Rejuvenation of the Aging Brow and Forehead

CHAPTER 29 Rejuvenation of the Aging Brow and Forehead

Proportions of the Aesthetic Brow and Forehead

The forehead, from the eyebrows to the hairline, makes up the upper third of the face. The aesthetically favored forehead produces a gentle convexity on profile. Other shapes include sloping, flat, and protruding. The eyebrows generally follow a smooth, gently curving arc that extends from the lateral eyebrow around the nasion and down the lateral nasal sidewall (Fig. 29-1A). In women, the eyebrow should lie slightly above the supraorbital rim and follow a gently curving arc (Fig. 29-2). The eyebrow begins at a line drawn from the alar-facial groove through the medial canthus and ends at a line drawn from the alar-facial groove through the lateral canthus.1 In women, the highest point of the eyebrow arc is at a line drawn tangential to the lateral limbus. The medial and lateral ends of the eyebrow should lie in a horizontal line. The medial end should have a clublike configuration that gradually tapers laterally. In men, the brow usually lies at the level of the supraorbital rim (see Fig. 29-1B).

The Aging Brow and Forehead

Although different regions of the face age at variable rates and are influenced primarily by genetic factors, the upper third of the face ages in its own unique fashion (Fig. 29-3).2 As skin elasticity declines, the forehead, temple, and glabellar skin descend. The brow, especially in its temporal aspect, descends to or below the supraorbital rim with the effects of gravity causing temporal hooding. If brow ptosis is severe, a visual deficit may develop in the superior and temporal quadrant. The supratarsal crease disappears by overhanging ptotic upper eyelid skin. Crow’s feet (rhytids at the lateral canthus) appear secondary to gravity and repeated contraction of the orbicularis oculi muscle. Deep forehead creases appear due to the repetitive actions of the primary brow elevator, the frontalis muscle, in an effort to elevate the heavy, ptotic brow. Vertical, oblique, and horizontal rhytids appear in the glabella and nasion from contractions of the brow depressors—the corrugator, procerus, and depressor supercilii muscles.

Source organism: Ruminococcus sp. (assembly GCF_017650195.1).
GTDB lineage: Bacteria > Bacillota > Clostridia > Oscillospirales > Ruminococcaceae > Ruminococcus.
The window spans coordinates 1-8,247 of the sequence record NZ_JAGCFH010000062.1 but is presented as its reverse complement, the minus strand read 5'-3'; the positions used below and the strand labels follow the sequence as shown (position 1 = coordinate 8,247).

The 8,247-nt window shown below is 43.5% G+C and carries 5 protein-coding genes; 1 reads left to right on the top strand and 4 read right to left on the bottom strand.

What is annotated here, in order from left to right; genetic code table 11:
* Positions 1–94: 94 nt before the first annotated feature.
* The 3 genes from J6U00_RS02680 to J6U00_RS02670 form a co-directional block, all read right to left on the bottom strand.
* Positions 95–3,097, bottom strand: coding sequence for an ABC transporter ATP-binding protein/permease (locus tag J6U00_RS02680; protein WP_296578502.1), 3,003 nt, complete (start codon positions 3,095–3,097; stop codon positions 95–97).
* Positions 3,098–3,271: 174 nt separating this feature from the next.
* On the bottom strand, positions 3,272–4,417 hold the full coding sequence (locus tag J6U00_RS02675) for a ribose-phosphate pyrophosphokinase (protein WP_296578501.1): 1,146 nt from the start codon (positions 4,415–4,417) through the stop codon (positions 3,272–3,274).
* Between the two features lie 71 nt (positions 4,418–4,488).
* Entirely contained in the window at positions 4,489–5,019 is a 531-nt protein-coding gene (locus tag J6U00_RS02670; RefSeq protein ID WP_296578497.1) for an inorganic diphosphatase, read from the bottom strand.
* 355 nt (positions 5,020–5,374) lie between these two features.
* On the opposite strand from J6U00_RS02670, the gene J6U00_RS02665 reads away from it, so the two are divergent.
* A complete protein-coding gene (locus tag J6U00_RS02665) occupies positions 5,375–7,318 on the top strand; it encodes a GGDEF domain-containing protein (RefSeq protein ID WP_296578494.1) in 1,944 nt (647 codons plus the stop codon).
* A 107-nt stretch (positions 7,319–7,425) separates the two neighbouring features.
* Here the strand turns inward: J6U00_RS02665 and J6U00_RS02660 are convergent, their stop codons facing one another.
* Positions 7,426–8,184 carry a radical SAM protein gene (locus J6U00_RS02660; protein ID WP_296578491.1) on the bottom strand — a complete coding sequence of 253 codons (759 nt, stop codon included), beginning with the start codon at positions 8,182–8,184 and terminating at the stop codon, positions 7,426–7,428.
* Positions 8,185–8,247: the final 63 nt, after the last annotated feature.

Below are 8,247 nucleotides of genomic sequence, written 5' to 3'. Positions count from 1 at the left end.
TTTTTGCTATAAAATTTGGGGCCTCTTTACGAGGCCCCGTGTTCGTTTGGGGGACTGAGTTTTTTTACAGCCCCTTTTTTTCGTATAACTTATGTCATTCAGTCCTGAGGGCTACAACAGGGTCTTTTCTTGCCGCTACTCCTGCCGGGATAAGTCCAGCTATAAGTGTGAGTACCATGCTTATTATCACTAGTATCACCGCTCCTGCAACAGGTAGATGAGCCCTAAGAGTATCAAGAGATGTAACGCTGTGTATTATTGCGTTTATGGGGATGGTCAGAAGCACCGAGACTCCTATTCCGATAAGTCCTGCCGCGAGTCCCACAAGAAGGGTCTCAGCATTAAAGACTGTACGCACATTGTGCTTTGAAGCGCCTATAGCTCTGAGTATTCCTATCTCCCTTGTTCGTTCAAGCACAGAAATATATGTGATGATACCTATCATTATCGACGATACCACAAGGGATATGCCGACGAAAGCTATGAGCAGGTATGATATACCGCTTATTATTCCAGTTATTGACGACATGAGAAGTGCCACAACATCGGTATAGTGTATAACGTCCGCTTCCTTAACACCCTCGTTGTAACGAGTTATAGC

Patient Selection

Anatomic Considerations

Analysis of the upper third of the face, from the eyebrows to the hairline, should begin with the assessment of interpersonal factors that may significantly affect the patient’s interpretation of successful surgical intervention and, as such, must be carefully examined. Age, gender, race, body habitus, and personality are the main interpersonal components that must be considered when assessing the eyebrow complex.4

When determining which brow-lifting procedure should be used, specific anatomic criteria should be evaluated when examining the patient. The patient should be examined in a sitting position and in facial repose. Manually elevating the brow reveals the favorable effect of brow elevation. Individuals with ptotic eyebrows often involuntarily attempt to elevate the brow with frontalis muscle contraction. To eliminate “pseudoelevation” of the brow, patients close their eyes and then slowly open them after allowing the frontalis muscle to relax. The true position of the eyebrow can then be evaluated in repose by the surgeon. Additionally, the eyebrow position can be examined with the patient’s eyes closed. The following are anatomic and physiologic factors to evaluate when considering a patient for aging forehead rejuvenative surgery:

Surgical Techniques

Traditional methods of forehead and brow rejuvenation, such as coronal, pretrichal, and direct brow lifts have provided facial plastic surgeons with effective brow elevation for many years. In the past decade, the endoscopic forehead and brow lift has rapidly become accepted as part of the surgical armamentarium and is frequently the technique of choice.68 The indications and contraindications for each forehead and brow-lifting procedure are described in Table 29-1.5

Table 29-1 Indications and Contraindications for Individual Forehead and Brow-Lifting Procedures

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Jun 5, 2016 | Posted by in OTOLARYNGOLOGY | Comments Off on Rejuvenation of the Aging Brow and Forehead

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Procedure Indications and Advantages Contraindications and Disadvantages
Coronal forehead lift Treats all aspects of aging forehead and brow

Pretrichal forehead lift

Midforehead lift

Midforehead brow lift

Direct brow lift

Temporal lift